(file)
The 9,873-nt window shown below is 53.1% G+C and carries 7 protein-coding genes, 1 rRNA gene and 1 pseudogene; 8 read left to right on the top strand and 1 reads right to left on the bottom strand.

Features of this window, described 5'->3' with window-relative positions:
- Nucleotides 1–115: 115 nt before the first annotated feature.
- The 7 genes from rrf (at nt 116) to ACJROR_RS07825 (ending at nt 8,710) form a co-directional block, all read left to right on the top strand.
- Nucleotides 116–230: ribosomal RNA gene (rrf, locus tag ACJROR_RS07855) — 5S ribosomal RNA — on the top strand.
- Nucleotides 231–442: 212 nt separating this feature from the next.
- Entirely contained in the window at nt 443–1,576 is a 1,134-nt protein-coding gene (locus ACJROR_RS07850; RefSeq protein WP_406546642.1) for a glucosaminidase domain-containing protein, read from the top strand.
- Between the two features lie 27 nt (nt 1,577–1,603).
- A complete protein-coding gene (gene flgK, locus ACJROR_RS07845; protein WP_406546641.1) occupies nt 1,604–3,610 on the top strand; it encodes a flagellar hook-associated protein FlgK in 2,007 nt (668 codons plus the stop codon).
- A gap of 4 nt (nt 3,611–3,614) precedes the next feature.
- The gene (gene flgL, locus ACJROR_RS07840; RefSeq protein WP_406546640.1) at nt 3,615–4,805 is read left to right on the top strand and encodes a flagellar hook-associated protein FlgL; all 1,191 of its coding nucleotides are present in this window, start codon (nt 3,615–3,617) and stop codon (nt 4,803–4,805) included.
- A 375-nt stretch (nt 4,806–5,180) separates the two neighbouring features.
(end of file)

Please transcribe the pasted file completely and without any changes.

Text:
The 9,873-nt window shown below is 53.1% G+C and carries 7 protein-coding genes, 1 rRNA gene and 1 pseudogene; 8 read left to right on the top strand and 1 reads right to left on the bottom strand.

Features of this window, described 5'->3' with window-relative positions:
- Nucleotides 1–115: 115 nt before the first annotated feature.
- The 7 genes from rrf (at nt 116) to ACJROR_RS07825 (ending at nt 8,710) form a co-directional block, all read left to right on the top strand.
- Nucleotides 116–230: ribosomal RNA gene (rrf, locus tag ACJROR_RS07855) — 5S ribosomal RNA — on the top strand.
- Nucleotides 231–442: 212 nt separating this feature from the next.
- Entirely contained in the window at nt 443–1,576 is a 1,134-nt protein-coding gene (locus ACJROR_RS07850; RefSeq protein WP_406546642.1) for a glucosaminidase domain-containing protein, read from the top strand.
- Between the two features lie 27 nt (nt 1,577–1,603).
- A complete protein-coding gene (gene flgK, locus ACJROR_RS07845; protein WP_406546641.1) occupies nt 1,604–3,610 on the top strand; it encodes a flagellar hook-associated protein FlgK in 2,007 nt (668 codons plus the stop codon).
- A gap of 4 nt (nt 3,611–3,614) precedes the next feature.
- The gene (gene flgL, locus ACJROR_RS07840; RefSeq protein WP_406546640.1) at nt 3,615–4,805 is read left to right on the top strand and encodes a flagellar hook-associated protein FlgL; all 1,191 of its coding nucleotides are present in this window, start codon (nt 3,615–3,617) and stop codon (nt 4,803–4,805) included.
- A 375-nt stretch (nt 4,806–5,180) separates the two neighbouring features.